Former construction magnate Tony Accurso was part of an "immense system" of corruption in Laval, the Crown said in opening arguments, as the long-awaited trial began Thursday in a Laval courtroom.
Accurso, 65, faces charges of fraud, conspiracy, breach of trust and corruption in the trial, expected to last two months.
Crown prosecutor Richard Rougeau told Superior Court Justice James Brunton and jurors Thursday that the corruption scheme essentially eliminated all competition for municipal contracts in Laval, and citizens paid the price.
Along with Accurso, 36 other people were arrested in a sweep in 2013, but some have since died or have seen charges against them dropped.
Many others, including former Laval mayor Gilles Vaillancourt, have since pleaded guilty. Accurso is the only one to go to trial.
Rougeau told the jury that Accurso was close to Vaillancourt, who he called the mastermind of the scheme.
He said the scheme involved politicians, bureaucrats and construction companies and that it was "so simple, it was surprising that it was able to continue for 14 years."
Awarding of contracts
For years, Vaillancourt and a group of top bureaucrats would decide in advance which companies would be awarded municipal contracts before there was even a call for tenders, said Rougeau.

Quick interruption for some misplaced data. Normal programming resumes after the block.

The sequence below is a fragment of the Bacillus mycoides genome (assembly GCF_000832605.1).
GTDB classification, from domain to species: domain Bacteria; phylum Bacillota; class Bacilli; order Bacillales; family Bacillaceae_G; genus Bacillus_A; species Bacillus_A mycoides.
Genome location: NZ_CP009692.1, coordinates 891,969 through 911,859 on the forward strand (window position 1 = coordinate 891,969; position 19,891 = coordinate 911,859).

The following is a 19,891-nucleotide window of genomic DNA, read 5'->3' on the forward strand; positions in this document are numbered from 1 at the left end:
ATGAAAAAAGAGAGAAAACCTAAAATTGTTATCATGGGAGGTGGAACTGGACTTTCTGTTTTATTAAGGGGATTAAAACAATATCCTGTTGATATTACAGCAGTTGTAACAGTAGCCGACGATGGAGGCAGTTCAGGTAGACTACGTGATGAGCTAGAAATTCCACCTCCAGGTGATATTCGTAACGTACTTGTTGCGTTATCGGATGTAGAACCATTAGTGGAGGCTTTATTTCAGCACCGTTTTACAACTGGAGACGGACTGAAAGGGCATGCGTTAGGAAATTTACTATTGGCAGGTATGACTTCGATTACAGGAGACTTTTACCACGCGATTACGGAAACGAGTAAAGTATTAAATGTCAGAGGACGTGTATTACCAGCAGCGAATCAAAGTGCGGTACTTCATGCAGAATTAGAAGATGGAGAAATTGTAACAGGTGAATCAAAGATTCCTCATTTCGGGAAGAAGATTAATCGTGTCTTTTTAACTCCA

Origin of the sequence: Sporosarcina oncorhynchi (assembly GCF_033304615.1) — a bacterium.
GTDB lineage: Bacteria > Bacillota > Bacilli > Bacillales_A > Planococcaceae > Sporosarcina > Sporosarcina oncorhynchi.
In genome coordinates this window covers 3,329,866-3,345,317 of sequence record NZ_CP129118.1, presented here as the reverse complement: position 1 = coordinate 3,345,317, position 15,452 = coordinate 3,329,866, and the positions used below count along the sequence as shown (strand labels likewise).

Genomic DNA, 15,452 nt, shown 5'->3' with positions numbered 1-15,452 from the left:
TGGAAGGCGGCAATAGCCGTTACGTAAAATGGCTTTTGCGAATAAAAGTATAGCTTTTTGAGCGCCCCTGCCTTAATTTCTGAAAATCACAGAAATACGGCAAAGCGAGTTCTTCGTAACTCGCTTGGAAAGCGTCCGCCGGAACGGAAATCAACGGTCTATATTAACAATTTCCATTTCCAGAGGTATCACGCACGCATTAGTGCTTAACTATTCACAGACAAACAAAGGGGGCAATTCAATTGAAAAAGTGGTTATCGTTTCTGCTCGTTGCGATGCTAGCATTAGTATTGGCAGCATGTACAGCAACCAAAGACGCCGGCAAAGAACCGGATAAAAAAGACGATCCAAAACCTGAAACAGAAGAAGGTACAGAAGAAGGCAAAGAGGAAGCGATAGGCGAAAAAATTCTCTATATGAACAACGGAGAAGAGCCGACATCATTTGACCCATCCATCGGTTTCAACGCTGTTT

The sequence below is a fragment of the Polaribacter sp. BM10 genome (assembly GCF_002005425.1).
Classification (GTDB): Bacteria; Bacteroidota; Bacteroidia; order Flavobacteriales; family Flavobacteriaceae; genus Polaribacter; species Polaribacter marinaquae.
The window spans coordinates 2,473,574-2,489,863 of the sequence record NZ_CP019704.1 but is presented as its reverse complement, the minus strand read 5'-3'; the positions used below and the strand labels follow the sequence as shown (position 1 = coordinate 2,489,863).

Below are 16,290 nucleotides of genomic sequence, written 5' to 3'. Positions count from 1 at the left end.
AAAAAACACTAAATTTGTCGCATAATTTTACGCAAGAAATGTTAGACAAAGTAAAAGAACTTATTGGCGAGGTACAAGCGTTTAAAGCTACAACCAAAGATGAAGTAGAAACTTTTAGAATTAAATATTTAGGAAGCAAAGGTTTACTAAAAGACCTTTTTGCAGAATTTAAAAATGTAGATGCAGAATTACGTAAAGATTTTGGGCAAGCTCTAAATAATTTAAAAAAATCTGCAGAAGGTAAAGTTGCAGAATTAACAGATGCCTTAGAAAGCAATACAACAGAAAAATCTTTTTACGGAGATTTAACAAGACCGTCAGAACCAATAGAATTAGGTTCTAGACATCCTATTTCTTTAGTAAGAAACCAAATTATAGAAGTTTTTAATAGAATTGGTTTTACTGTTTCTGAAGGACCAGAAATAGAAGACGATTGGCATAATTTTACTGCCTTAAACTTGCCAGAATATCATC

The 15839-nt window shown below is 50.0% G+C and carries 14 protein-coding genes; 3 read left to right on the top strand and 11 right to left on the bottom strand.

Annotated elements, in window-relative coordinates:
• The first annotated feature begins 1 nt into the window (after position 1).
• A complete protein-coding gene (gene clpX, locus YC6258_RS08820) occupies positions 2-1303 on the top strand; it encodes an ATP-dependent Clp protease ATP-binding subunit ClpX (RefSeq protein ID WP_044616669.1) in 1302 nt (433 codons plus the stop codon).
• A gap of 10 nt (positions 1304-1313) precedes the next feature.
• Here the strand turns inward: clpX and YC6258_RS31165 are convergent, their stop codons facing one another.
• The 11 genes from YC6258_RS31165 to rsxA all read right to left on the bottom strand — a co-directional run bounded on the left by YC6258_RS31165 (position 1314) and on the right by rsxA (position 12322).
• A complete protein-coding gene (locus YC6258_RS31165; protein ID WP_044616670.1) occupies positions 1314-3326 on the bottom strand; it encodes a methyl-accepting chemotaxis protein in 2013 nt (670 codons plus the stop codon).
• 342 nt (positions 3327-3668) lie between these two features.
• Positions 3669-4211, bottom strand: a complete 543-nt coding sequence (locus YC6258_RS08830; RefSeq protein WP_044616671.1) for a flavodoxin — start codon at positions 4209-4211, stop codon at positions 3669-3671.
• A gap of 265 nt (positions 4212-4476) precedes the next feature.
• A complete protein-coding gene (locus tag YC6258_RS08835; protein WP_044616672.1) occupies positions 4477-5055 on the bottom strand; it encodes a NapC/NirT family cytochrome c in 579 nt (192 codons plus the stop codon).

He said the winning company would be informed through intermediaries, and that company would then let others bidding know that it had won.
Those companies would then submit higher bids than the chosen firm during the call for tenders, guaranteeing that company would secure the contract.
Rougeau said the winning company would then kick back cash, paid through intermediaries in "brown envelopes" to the bureaucrats and Vaillancourt.
Rougeau said two of those intermediaries who allegedly collected money in the scheme will be called to testify as key witnesses.
He told the jurors they will also hear from bureaucrats and entrepreneurs allegedly involved in the scheme.
Witness describes how bids were fixed
The first witness to testify was Gilles Théberge, a former top executive for an asphalt company called Sintra.
Théberge has never been charged in the case but admitted to participating in the scheme.
He testified that in his experience, the winning bids for municipal construction contracts would be decided in advance.
'If it was just one company submitting a bid, that might look bad.' - Crown witness Gilles Théberge
Companies and bureaucrats would work together to rig the process.
Théberge said when his company was awarded a certain contract, he would receive a call from Claude Deguise, the former head of engineering for the City of Laval who has already pleaded guilty in the case.
Théberge said he would then come up with an amount for his bid.
He told the jury he'd then contact other companies bidding on the contract and tell them to ensure their bids were slightly higher, guaranteeing that his company would eventually secure the contract.
Rougeau asked Théberge why, if the process was fixed, it was even necessary for multiple companies to submit bids.
"If it was just one company submitting a bid, that might look bad," Théberge replied.
Théberge's testimony continues.